Revisiting the 1967 Arab-Israel war and its consequences for the regional system
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This paper examines the causes and consequences of the 1967 Arab-Israeli war utilizing Waltz’s three levels of analysis, system, state and decision-makers. It first examines the causes, looking at why the MENA regional system, but particularly the Arab-Israeli subsystem, was so war prone; assessing why a certain bellicoseness was built into both Israel and several of its Arab neighbours; and assesses the calculations and miscalculations by leaders on both sides that led to war. 1967 was a “war of vulnerability" and miscalculation for Egypt but for Israel the war derived from a mix of vulnerability (from vulnerable borders) and opportunity (to acquire “defensible’ borders). The paper then examines why the 1967 war did not lead to peace, but rather to a chain of new wars. Victory in 1967 reinforced Israel’s territorial ambitions; shifted the power balance decisively toward it; and ultimately shattered Arab unity against it; but because the imbalance in Israel’s favour was insufficient to impose a pro-Israeli peace, the result was new wars in which Arab states sought to reverse and Israel to reinforce the verdict of 1967.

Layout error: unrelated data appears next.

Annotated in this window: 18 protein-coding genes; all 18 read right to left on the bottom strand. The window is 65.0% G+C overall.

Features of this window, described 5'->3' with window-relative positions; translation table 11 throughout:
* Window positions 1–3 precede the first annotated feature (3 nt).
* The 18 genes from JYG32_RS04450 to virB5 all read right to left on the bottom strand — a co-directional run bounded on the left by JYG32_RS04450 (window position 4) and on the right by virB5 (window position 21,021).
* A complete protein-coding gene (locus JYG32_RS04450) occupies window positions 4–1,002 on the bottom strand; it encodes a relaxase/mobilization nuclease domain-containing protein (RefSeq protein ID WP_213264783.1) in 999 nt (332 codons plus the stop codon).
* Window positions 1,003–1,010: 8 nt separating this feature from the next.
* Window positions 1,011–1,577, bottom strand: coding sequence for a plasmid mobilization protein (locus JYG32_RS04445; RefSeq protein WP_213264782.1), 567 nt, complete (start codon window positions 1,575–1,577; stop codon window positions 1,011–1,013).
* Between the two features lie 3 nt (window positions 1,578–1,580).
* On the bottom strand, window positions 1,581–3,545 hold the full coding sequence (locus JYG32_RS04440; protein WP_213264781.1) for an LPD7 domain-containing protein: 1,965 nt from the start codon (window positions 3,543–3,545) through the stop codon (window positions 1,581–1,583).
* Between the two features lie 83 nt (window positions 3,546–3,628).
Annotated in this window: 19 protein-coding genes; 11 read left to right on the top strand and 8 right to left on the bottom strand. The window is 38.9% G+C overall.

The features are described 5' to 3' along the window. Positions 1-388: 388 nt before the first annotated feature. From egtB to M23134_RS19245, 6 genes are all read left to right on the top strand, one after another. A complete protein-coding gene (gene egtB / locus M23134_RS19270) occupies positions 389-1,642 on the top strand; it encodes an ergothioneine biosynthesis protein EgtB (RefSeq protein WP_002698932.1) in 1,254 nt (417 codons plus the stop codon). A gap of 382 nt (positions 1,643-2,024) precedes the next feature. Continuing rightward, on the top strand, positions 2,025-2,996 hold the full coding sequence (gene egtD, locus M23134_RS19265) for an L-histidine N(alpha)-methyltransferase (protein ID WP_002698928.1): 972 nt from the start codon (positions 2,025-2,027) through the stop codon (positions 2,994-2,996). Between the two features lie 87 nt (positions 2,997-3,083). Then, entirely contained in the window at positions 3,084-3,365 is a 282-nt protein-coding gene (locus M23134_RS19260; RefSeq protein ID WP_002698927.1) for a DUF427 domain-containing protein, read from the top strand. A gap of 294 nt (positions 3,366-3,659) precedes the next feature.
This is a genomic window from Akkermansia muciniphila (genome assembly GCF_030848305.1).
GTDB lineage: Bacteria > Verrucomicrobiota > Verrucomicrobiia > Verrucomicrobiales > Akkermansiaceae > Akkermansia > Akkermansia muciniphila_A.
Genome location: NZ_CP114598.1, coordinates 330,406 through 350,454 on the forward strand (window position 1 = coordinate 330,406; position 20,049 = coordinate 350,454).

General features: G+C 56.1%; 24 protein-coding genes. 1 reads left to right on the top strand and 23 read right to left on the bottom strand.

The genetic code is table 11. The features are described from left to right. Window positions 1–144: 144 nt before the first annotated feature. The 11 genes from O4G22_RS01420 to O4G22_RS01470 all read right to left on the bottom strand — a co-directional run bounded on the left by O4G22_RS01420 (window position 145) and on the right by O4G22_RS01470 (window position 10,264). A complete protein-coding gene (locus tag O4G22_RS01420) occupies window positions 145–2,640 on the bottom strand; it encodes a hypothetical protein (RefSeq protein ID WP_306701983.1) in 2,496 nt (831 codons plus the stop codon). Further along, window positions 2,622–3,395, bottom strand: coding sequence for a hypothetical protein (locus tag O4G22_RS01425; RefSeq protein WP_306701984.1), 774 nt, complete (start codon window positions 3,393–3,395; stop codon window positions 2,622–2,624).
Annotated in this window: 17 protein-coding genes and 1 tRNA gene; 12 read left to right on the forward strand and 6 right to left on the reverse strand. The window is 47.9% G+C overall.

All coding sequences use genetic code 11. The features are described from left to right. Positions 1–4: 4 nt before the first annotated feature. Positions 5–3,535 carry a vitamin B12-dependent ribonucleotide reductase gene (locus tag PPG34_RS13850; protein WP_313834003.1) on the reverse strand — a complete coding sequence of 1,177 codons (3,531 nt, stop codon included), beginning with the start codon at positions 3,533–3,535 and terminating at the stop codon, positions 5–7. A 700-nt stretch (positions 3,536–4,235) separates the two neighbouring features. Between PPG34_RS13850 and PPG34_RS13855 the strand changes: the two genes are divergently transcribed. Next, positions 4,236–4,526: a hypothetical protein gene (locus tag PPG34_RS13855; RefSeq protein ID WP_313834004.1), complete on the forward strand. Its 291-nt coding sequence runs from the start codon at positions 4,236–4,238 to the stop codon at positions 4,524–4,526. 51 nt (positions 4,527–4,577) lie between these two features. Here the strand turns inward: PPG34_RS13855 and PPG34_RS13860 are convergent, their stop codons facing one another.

Hinnebusch , R 2017 , ' Revisiting the 1967 Arab-Israel war and its consequences for the regional system ' British Journal of Middle Eastern Studies , vol. 44 , no. 4 , pp. 593-609 . https://doi.org/10.1080/13530194.2017.1360014
British Journal of Middle Eastern Studies
© 2017 British Society for Middle Eastern Studies. This work has been made available online in accordance with the publisher’s policies. This is the author created accepted version manuscript following peer review and as such may differ slightly from the final published version. The final published version of this work is available at: https://doi.org/10.1080/13530194.2017.1360014
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